Hi-van is supported by its audience. When you purchase through links on my site, I may earn an affiliate commission. Learn more
Building a DIY bed in your minivan can save a lot of money and add creativity to the conversion. Rather than settling for a pre-made bed, you can have one with a bit of character. The good news is that you don’t need to cut corners or spend a fortune to make a high-quality bed for your minivan conversion.
To build a bed in a minivan, follow these steps:
- Measure the van’s bed space
- Find an 8’ x 4’ wooden slab
- Attach unistrut bases to the corners and sides
- Mount the unistruts to the bases
- Secure the bed to the minivan
- Add your favorite mattress
- Test if the bed is solid
In this post, we’ll cover the seven-step process of building and installing a DIY bed for a minivan. We’ll also show you a handful of tips to save time, money, and energy, including how to use as few parts as possible.
Measure the Interior of Your Minivan
Before you buy any parts, you need to know how long, wide, and tall your minivan is. The last thing you want is to buy a slab that’s too big for the minivan, especially if you don’t have anything to cut it with. Jigsaws and table saws come in handy when you’re shaping the slab, though.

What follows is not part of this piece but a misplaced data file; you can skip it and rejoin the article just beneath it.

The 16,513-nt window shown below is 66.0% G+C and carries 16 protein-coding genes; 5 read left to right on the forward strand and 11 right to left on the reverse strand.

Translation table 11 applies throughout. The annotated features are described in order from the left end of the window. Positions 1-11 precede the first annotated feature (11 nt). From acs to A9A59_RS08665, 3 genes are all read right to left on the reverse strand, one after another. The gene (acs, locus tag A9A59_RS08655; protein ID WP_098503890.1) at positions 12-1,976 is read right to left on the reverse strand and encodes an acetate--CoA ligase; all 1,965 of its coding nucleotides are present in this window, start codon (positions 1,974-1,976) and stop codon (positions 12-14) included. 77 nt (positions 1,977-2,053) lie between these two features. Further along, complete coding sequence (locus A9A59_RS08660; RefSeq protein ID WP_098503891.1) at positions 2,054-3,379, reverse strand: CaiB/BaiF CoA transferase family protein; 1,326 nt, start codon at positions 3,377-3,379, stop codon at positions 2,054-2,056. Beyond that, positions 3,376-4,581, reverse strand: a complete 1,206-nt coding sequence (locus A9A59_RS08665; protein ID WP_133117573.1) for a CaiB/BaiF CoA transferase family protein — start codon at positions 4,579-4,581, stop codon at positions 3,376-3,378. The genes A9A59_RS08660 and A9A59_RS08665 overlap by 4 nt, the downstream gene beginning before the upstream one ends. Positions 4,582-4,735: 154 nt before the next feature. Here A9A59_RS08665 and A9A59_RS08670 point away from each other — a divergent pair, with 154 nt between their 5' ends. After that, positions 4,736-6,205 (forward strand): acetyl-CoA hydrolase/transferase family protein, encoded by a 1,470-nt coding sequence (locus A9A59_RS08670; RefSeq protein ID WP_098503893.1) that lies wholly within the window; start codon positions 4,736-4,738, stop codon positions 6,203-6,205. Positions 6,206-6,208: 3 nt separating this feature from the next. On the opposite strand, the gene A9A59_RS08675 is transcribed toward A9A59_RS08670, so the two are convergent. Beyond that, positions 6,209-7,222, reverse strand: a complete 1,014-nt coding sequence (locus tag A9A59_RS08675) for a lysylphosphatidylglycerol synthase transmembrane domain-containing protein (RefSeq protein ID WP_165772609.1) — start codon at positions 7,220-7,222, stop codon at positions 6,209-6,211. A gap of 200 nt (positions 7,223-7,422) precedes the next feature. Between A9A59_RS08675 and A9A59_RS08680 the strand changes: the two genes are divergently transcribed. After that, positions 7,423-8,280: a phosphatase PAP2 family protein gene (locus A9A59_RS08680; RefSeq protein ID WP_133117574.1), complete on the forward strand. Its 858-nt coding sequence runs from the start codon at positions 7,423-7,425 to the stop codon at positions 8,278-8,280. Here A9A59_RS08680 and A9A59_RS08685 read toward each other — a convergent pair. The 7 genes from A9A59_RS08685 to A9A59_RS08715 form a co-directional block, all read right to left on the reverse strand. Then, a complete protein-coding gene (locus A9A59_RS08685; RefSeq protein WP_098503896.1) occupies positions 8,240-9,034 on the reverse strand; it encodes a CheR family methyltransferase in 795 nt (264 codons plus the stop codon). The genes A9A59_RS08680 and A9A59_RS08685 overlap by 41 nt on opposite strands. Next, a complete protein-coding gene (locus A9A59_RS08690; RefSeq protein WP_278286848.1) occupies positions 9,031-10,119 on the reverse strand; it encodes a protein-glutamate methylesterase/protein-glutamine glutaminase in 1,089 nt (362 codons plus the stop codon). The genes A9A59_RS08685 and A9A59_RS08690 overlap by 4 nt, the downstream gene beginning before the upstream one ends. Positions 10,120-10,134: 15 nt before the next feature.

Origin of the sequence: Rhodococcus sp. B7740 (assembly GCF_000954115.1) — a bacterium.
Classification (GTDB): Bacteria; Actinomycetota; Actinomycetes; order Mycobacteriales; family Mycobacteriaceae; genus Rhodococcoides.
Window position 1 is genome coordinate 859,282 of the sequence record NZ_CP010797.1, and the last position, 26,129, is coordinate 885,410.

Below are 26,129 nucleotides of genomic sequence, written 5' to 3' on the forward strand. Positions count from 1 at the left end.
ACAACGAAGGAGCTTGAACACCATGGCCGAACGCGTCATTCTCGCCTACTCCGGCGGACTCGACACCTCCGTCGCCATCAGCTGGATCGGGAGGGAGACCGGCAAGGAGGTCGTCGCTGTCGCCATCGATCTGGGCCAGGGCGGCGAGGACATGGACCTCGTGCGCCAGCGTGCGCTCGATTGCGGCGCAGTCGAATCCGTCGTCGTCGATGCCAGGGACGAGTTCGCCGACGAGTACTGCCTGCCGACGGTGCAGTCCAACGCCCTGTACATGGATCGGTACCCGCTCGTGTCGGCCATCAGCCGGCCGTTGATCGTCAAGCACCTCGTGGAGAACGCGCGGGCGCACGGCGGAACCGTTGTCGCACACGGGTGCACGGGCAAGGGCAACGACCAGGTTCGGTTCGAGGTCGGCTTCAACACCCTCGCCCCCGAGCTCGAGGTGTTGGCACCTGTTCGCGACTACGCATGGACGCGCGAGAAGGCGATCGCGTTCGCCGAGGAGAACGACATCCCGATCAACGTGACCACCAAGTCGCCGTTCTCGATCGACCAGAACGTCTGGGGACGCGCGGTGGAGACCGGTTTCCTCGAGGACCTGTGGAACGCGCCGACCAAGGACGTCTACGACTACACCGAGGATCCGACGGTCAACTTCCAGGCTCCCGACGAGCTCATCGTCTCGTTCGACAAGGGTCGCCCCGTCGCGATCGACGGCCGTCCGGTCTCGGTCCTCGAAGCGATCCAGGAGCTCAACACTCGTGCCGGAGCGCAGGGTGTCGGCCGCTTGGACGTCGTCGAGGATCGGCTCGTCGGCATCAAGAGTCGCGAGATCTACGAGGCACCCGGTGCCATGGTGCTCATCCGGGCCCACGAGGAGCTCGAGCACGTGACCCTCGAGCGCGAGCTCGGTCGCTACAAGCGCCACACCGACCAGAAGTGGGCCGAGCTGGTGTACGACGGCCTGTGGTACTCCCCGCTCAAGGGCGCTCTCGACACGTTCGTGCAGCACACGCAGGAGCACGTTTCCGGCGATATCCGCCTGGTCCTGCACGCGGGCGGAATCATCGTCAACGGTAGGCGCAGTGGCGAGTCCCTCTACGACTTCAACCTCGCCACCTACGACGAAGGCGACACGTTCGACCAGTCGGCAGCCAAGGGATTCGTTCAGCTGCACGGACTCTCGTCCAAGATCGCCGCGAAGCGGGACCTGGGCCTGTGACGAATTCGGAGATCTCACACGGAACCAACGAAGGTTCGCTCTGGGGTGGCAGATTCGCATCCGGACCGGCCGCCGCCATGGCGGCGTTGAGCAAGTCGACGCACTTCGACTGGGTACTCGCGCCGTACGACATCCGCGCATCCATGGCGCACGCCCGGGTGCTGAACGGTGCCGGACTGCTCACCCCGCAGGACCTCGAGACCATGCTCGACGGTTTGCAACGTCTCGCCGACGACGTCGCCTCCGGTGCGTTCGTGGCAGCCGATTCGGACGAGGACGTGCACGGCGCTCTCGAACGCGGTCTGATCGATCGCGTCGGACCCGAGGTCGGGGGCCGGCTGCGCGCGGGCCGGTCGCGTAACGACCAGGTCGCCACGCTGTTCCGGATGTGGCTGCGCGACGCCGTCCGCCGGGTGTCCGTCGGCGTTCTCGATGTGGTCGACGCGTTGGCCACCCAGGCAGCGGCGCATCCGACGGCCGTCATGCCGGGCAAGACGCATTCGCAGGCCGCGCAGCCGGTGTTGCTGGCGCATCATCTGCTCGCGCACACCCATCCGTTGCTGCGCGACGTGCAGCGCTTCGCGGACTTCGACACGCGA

According to Get Leisure Co., you can bring a full-size mattress into most minivans. It’s best to avoid using queen or king mattresses since they tend to take up too much space, though. Also, don’t forget to measure the minivan’s interior height to know how tall the bed’s legs can be when paired with the mattress; Otherwise, the minivan will feel like a coffin.
Get a ¾-inch Wooden Slab
Get Stamped recommends heading to a local hardware store and finding a wooden slab that measures 4’ x 8’ and at least ¾-inches thick. Anything thicker would be better, but you don’t want to go below ¾ of an inch. Keep in mind that you’ll have to use ½-inch screws or shorter when it’s time to mount the legs to the frame’s slab.
As a quick tip, we suggest looking for maplewood if possible. While plywood gets the job done (and it’s cheaper), maplewood is much denser and less prone to mold. On that note, don’t forget to lift the mattress and dry the wooden slab weekly to prevent mildew, mold, and other bacteria from growing.
The wooden slab needs to be completely flat, so bring a leveler tool with you when you go to the store. A warped or bent slab will make the frame uneven and prevent the mattress from staying in one place.